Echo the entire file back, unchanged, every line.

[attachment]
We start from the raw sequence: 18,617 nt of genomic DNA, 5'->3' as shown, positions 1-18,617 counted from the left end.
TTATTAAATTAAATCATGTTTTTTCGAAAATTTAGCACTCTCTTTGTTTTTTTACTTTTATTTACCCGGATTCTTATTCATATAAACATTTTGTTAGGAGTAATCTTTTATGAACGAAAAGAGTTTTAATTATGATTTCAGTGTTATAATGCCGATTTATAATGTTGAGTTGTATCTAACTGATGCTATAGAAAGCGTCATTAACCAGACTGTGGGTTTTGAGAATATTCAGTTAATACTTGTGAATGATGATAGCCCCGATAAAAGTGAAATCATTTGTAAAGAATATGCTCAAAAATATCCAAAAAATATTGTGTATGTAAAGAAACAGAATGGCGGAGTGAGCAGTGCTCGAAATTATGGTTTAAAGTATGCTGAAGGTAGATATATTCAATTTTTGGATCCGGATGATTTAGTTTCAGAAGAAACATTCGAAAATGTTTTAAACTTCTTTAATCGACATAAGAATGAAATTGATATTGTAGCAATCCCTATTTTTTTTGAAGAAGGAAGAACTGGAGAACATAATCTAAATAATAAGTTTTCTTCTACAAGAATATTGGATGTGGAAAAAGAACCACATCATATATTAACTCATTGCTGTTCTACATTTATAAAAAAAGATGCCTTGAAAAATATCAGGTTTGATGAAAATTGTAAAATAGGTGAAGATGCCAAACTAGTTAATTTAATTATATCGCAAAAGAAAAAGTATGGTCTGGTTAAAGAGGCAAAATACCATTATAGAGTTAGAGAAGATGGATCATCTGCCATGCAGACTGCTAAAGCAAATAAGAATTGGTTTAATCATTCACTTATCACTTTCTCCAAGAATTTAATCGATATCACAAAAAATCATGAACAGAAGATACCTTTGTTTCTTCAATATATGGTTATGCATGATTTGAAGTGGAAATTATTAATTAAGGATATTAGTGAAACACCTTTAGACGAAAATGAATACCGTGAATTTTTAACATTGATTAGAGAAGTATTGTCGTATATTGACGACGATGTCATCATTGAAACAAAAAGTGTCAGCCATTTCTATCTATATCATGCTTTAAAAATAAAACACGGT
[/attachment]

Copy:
We start from the raw sequence: 18,617 nt of genomic DNA, 5'->3' as shown, positions 1-18,617 counted from the left end.
TTATTAAATTAAATCATGTTTTTTCGAAAATTTAGCACTCTCTTTGTTTTTTTACTTTTATTTACCCGGATTCTTATTCATATAAACATTTTGTTAGGAGTAATCTTTTATGAACGAAAAGAGTTTTAATTATGATTTCAGTGTTATAATGCCGATTTATAATGTTGAGTTGTATCTAACTGATGCTATAGAAAGCGTCATTAACCAGACTGTGGGTTTTGAGAATATTCAGTTAATACTTGTGAATGATGATAGCCCCGATAAAAGTGAAATCATTTGTAAAGAATATGCTCAAAAATATCCAAAAAATATTGTGTATGTAAAGAAACAGAATGGCGGAGTGAGCAGTGCTCGAAATTATGGTTTAAAGTATGCTGAAGGTAGATATATTCAATTTTTGGATCCGGATGATTTAGTTTCAGAAGAAACATTCGAAAATGTTTTAAACTTCTTTAATCGACATAAGAATGAAATTGATATTGTAGCAATCCCTATTTTTTTTGAAGAAGGAAGAACTGGAGAACATAATCTAAATAATAAGTTTTCTTCTACAAGAATATTGGATGTGGAAAAAGAACCACATCATATATTAACTCATTGCTGTTCTACATTTATAAAAAAAGATGCCTTGAAAAATATCAGGTTTGATGAAAATTGTAAAATAGGTGAAGATGCCAAACTAGTTAATTTAATTATATCGCAAAAGAAAAAGTATGGTCTGGTTAAAGAGGCAAAATACCATTATAGAGTTAGAGAAGATGGATCATCTGCCATGCAGACTGCTAAAGCAAATAAGAATTGGTTTAATCATTCACTTATCACTTTCTCCAAGAATTTAATCGATATCACAAAAAATCATGAACAGAAGATACCTTTGTTTCTTCAATATATGGTTATGCATGATTTGAAGTGGAAATTATTAATTAAGGATATTAGTGAAACACCTTTAGACGAAAATGAATACCGTGAATTTTTAACATTGATTAGAGAAGTATTGTCGTATATTGACGACGATGTCATCATTGAAACAAAAAGTGTCAGCCATTTCTATCTATATCATGCTTTAAAAATAAAACACGGT